Light in the Forest | Legacy Reserve Collection

Bandhavgarh National Park, Madhya Pradesh, India

Legacy Reserve | Edition of 20

In 1975 when Mangelsen created his very first limited edition photograph, he made the decision to hold back his most valuable prints, numbered 1 to 20, so that one day as a career capstone they would be offered as part of a Legacy Reserve Collection. Many images featured in this collection have been sold out for more than a decade, complemented by recent masterworks destined to sell out in the future.

Initially reserved for museums, conservation nonprofits, and family members, collectors now have the unique opportunity to acquire Mangelsen’s “best of the best” photographs, to own one of the twenty numbers from his personal artist reserve. Each Legacy Reserve fine art collector will be invited to join the legendary photographer for an unforgettable Great Sandhill Crane Migration Adventure

Mangelsen is as much a conservationist as he is an artist, and thus a portion of the Legacy Reserve Collection proceeds will be donated to critical conservation issues close to his heart.

Item Number: 2610LR

Click here for information about the Legacy Reserve Collection

To collect a Legacy Reserve image, contact Customer Support at
800-228-9686 or contact a Mangelsen – Images of Nature Gallery

The humid jungles around Madhya Pradesh in central India have long attracted a larger than life reputation for being home to man-eating Bengal tigers, but is the fear associated with them really deserved? Most of us in the Western world know of Panthera tigris tigris only from reading classic adventure stories or by seeing the magnificent striped cats in zoos and circus menageries. Thomas D. Mangelsen has always wanted to witness them firsthand in their wild native habitat.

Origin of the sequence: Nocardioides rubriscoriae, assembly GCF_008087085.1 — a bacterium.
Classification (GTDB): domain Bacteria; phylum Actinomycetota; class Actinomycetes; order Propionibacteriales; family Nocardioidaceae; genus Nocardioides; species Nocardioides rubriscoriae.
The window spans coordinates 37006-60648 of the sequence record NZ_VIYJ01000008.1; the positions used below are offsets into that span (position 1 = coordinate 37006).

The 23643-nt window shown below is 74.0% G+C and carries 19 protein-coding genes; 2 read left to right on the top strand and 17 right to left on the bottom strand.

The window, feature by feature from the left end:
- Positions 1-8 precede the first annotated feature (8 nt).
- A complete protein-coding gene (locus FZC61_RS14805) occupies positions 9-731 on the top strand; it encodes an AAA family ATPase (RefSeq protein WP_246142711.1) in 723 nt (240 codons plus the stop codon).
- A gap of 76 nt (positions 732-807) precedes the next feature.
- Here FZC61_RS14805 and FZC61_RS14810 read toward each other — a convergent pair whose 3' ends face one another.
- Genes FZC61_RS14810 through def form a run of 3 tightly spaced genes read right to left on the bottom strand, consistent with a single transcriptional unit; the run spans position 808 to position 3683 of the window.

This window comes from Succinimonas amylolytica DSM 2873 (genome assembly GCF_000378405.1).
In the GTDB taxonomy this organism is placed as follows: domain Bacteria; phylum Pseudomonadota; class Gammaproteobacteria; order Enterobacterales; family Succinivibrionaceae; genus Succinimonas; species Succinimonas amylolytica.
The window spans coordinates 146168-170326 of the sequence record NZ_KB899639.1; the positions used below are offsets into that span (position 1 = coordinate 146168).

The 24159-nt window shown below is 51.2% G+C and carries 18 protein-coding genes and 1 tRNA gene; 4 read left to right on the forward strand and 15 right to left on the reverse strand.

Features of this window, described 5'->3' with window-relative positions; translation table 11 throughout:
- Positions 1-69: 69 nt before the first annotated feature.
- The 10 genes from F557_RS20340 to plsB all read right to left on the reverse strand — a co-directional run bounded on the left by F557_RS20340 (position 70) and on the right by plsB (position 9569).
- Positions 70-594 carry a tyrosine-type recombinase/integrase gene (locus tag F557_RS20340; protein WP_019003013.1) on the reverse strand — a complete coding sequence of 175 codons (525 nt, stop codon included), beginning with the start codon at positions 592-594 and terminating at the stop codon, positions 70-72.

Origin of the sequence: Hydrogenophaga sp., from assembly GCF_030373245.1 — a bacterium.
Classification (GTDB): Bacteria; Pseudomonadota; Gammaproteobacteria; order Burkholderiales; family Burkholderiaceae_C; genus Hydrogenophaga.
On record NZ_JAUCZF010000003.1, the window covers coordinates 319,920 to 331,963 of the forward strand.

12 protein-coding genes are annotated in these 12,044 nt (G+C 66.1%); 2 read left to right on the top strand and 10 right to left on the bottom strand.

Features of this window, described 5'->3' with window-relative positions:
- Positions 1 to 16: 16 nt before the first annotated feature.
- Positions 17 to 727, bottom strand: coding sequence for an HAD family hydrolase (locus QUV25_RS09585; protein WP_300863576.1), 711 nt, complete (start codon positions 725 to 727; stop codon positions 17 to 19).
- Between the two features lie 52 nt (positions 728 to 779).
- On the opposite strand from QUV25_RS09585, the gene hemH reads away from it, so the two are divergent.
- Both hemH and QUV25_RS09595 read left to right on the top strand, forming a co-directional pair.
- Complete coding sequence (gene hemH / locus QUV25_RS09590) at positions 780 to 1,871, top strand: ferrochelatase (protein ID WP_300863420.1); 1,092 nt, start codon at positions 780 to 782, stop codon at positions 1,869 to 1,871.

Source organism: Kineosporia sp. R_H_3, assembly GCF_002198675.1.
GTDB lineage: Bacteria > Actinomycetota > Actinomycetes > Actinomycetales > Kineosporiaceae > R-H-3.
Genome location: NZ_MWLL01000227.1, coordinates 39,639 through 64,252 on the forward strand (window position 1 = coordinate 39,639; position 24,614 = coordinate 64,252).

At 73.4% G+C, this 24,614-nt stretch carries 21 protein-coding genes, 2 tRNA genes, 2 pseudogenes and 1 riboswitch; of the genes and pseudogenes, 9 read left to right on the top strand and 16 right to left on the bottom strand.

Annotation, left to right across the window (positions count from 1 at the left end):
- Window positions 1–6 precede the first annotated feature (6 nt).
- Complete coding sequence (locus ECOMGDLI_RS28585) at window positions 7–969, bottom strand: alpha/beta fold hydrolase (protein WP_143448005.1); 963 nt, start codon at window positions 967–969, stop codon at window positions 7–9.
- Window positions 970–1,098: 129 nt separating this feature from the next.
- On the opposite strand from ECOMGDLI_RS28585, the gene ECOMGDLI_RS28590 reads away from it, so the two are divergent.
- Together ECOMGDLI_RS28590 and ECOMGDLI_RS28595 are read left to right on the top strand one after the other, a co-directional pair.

Bengal tigers today are among the most imperiled large predators on Earth and scientists predict they could vanish from the wild by the middle of this century. With this acclaimed image, Mangelsen portrays a young tigress born into a legendary bloodline of big cats. “Tigers possess an unmatched mystique because of their beauty, elusiveness and size,” he says, “but so often, as with African lions, North American grizzlies and other large predators, tigers have been misunderstood. I wanted Light in the Forest to serve as a visual meditation, a reminder that tigers are incredible sentient beings worthy of our respect, reverence and protection.”

Journal | May 2, 1998: “We rode on the back of an elephant because foot travel is considered too perilous. The elephant had a somewhat difficult time getting up the steep, rocky slope, which was covered with slippery brown leaves. Sita’s female cub was perched on a rock overlooking the meadow. The forest was dark—an hour later the light came through the trees and sprinkled her face. It was a magical scene and a rare opportunity in the six to eight minutes before she got up, stretched and moved up the mountain, disappearing in the shadows.”

Critics point to this seductive masterwork as further evidence of Mangelsen’s uncanny ability to create remarkable compositions even under challenging conditions. As a result, his work is featured in publications like National Geographic and has earned him prestigious honors such as BBC Wildlife Photographer of the Year.


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Custom framing options are available. Print sizes are approximate based on item or format. This image may be available as an Artist Proof print.

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